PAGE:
First things first, is this crostini or bruschetta? And if it’s the latter, do you say broo-sheh-ta or broo-skeh-ta?
Oh, who cares? Hush up and eat it. Why? Because it may be the single best piece of toast topped with creamy cheese and tangy, garlicky cherry tomatoes I’ve ever eaten.
For the record, I say broo-sket-eh, because that’s how my Italian friends say it, and bruschetta is traditionally toasted bread topped with tomatoes and garlic.
Crostini is small, toasted (or fried) bread – think sliced baguette — served with any variety of toppings.
I know, I know, these days bruschetta is topped with the all kinds of stuff. A certain Phoenix restaurant built their reputation on the plethora of bruschetta they serve.
I’m not here to judge what you call it or how you pronounce it. I’m here to tell you how to make this incredibly simple, lip-smacking, moan inducing, easy snack.
There is a caveat. With so few ingredients, each one is crucial to the bruschetta’s success. Let’s start with the tomatoes.
Summer cherry tomatoes are the most important component. The smaller the better for sweetness and tender skin. If possible, source them from a local farmer. You’re likely to get heirloom varieties like currant gold, red pear and candy red.
The bread is critical, too, so look for a sturdy, hearty artisan type with a dense crumb to hold up the weight of the ingredients.
I’m using a roasted garlic, whole grain bread, but I’ve also used a dense, chewy multi-grain — both from local bakers — with great success.
The remaining ingredients are sherry vinegar, extra virgin olive oil, ricotta cheese, garlic and chives. And salt and pepper, of course. I cannot overemphasize the importance of sherry vinegar in this dish. It is the secret weapon, so use one that you like.
I use a toaster oven when I’m making a small quantity. Feel free to double this recipe, but you don’t need to double all the ingredients, just the tomatoes, garlic, bread and ricotta. You can get away with 1-1/2 times the oil, vinegar, chives, salt and pepper.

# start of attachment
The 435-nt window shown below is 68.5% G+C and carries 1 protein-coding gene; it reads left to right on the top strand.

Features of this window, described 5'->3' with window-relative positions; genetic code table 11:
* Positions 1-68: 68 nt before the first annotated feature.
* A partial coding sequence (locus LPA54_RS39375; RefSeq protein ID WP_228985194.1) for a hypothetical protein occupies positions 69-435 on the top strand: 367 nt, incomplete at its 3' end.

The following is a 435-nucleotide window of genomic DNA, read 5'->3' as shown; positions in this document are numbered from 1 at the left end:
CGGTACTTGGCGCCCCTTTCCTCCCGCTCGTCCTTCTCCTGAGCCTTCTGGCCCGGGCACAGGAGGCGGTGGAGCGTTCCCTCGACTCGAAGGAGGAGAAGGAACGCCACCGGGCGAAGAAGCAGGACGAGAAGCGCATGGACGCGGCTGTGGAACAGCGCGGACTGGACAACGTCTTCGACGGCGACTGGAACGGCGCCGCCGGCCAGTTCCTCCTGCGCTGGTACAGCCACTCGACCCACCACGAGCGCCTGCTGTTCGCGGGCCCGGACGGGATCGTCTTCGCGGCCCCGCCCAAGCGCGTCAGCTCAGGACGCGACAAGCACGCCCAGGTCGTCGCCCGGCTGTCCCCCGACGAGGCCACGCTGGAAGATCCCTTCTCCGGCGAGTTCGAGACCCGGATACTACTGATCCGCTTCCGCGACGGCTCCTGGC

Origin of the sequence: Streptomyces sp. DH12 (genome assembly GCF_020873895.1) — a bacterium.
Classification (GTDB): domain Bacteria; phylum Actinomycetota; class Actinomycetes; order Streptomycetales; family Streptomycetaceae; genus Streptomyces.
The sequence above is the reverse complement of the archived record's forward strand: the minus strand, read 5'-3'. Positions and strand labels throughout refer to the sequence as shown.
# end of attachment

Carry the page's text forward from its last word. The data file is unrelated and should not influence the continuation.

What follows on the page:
Here’s the blah blah version (the full recipe is below).
Toss the tomatoes with some oil, garlic, salt and pepper, and roast in a hot oven just until the garlic turns toasty brown and the tomatoes have burst. Save the vinegar for post-roasting.
Speaking of saving, I hope you saved that bowl you tossed the tomatoes in because you can use it again — without washing — to gently scrape the tomatoes into before the vinegar sprinkle.
Gently toss the tomatoes with the vinegar — you don’t want to obliterate the shape of the tomatoes completely.
Now slice your artisan bread (and it’s OK to use the word “artisan” here because this is the real meaning of the word — you listening Domino’s? Tostitos?)
Brush one side of the bread with extra virgin olive oil and toast either after the tomatoes have roasted (if you are using a toaster oven) or concurrently in a toaster while the tomatoes roast.
You can toast the bread and roast the tomatoes ahead of time, but don’t assemble the bruschetta until just before serving. To me, serving it a skosh warmer than room temperature is best, so I generally make this just before I plan to serve it.
I cut the toast in half, on the diagonal, just because it looks cool.
After slathering the ricotta cheese on the toasted bread, spoon on the tomatoes (there will be a cook’s extra bite or two of the tomatoes), sprinkle with chives (here is how to micro-mince chives) and add more freshly cracked black pepper if you like. Or red pepper flakes if you fancy a little chile heat.
And then share.
- 8 ounces baby cherry tomatoes
- 1 tablespoon extra virgin olive oil
- 1-1/2 teaspoons minced garlic (~ 2 medium cloves)
- 1/4 teaspoon sea salt
- 1/8 teaspoon fresh cracked pepper
- 1 teaspoon sherry vinegar
- 2 slices rustic bread (1/2-inch thick)
- 2 teaspoons extra virgin olive oil
- 1/4 cup fresh ricotta
- 1/2 teaspoon minced chives
- Heat the oven to 400 degrees F. (I use a toaster oven for this small of a quantity).
- Toss the baby tomatoes in a small bowl with the olive oil, garlic, salt and pepper.
- Spread mixture on a small baking sheet (save the bowl for the next step) and roast for 6 to 8 minutes, until the garlic turns light brown and the tomatoes have burst.
- Remove from the oven and gently slide tomatoes (and juice, garlic and oil) back into the tossing bowl.
- Sprinkle with the vinegar and gently toss with a spoon, trying not to obliterate the tomatoes. You want them to retain some of their original shape.
- While the tomatoes are roasting, brush one side of the bread slices with the 2 teaspoons of olive oil.
- When the tomatoes come out of the toaster oven, turn the setting to toast and toast the bread until golden brown, about 3 to 4 minutes. Alternatively, toast the bread in a toaster while the tomatoes are roasting in the oven.
- Cut the toasted bread into two pieces on the diagonal. Spread evenly with the ricotta.
- Place on a serving plate or platter. Spoon the tomatoes over the cheese. Sprinkle with the minced chives. Serve immediately.